Cambridge Dictionaries online Cambridge Dictionaries online

The most popular online dictionary and thesaurus for learners of English

English definition of “defeat”

defeat

verb [T] uk   /dɪˈfiːt/ us  
B1 to win against someone in a fight, war, or competition: Napoleon was defeated by the Duke of Wellington at the battle of Waterloo. If we can defeat the Italian team, we'll be through to the final. Winning and defeatingScoring, winning and losing in sport B2 to cause someone or something to fail: The proposal to change the rules was narrowly (= only just) defeated by 201 votes to 196. Our ambitions for this tournament have been defeated by the weather. I'm afraid anything that involves language learning has always defeated me (= I have been unable to do it).Winning and defeatingScoring, winning and losing in sport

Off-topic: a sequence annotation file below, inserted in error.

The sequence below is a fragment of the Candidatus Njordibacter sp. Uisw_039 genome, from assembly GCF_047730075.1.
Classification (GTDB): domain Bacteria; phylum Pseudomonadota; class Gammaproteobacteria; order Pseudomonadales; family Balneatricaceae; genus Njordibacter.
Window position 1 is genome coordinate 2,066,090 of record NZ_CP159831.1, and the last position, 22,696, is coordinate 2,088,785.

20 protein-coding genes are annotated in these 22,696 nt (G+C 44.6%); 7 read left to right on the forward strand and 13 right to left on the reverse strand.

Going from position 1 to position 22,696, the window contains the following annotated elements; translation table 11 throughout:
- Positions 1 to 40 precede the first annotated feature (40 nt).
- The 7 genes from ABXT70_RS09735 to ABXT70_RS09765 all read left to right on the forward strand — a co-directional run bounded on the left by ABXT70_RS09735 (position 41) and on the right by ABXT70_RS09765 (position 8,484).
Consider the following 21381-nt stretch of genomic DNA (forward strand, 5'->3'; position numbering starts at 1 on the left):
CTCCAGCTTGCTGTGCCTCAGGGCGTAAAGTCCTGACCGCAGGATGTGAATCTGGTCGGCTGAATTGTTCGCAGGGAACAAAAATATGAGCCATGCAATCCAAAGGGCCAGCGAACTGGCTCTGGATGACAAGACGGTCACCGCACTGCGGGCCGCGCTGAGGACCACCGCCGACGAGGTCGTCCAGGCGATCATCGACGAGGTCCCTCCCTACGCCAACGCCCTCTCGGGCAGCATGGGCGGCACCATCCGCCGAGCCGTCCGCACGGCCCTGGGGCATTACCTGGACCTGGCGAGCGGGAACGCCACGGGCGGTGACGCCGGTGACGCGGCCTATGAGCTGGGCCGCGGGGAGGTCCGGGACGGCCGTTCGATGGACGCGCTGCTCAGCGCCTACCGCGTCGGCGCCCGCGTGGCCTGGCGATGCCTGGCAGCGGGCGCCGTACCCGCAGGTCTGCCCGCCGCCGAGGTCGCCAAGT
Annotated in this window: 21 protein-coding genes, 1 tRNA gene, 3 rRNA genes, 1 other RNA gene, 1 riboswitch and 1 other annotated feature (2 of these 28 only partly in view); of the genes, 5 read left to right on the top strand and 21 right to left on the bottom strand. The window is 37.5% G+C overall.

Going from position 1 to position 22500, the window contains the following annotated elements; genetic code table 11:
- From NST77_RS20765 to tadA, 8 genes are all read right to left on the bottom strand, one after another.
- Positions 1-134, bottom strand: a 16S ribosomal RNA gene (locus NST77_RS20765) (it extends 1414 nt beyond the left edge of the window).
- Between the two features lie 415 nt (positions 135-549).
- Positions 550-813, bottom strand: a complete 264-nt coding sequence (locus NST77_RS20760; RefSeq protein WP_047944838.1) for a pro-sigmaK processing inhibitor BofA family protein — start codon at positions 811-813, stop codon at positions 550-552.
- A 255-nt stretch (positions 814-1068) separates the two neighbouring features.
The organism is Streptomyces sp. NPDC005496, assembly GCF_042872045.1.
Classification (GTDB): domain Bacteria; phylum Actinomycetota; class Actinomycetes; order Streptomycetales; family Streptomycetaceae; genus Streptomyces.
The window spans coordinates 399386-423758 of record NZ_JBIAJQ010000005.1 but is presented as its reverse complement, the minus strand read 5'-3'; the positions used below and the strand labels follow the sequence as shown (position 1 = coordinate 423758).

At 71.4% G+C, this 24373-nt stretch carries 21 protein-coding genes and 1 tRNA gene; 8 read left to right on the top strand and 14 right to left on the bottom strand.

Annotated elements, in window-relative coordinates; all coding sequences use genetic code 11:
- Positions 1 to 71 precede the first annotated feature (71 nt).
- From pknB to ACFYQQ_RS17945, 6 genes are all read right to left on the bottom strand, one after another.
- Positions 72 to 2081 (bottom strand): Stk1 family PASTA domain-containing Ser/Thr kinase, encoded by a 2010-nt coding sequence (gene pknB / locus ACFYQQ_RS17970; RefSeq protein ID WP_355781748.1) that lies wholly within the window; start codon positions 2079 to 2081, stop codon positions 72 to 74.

defeat

noun [C or U] uk   /dɪˈfiːt/ us  
B1 the fact of losing against someone in a fight or competition, or when someone or something is made to fail: At the last General Election, they suffered a crushing/humiliating defeat. After their defeat in battle, the soldiers surrendered. She admitted/conceded defeat well before all the votes had been counted.
Compare
Winning and defeatingScoring, winning and losing in sport
admit defeat to accept that you cannot do something: I thought I could mend the radio myself, but I've had to admit defeat.Losing and being defeatedScoring, winning and losing in sport
(Definition of defeat from the Cambridge Advanced Learners Dictionary & Thesaurus © Cambridge University Press)
What is the pronunciation of defeat?
Add Cambridge dictionaries to your browser to your website

Definitions of “defeat” in other dictionaries

Word of the Day

improvisation

a performance that an actor, musician, etc. has not practised or planned

Word of the Day

Blog

Read our blog about how the English language behaves.

Learn More

New Words

Find words and meanings that have just started to be used in English, and let us know what you think of them.

Learn More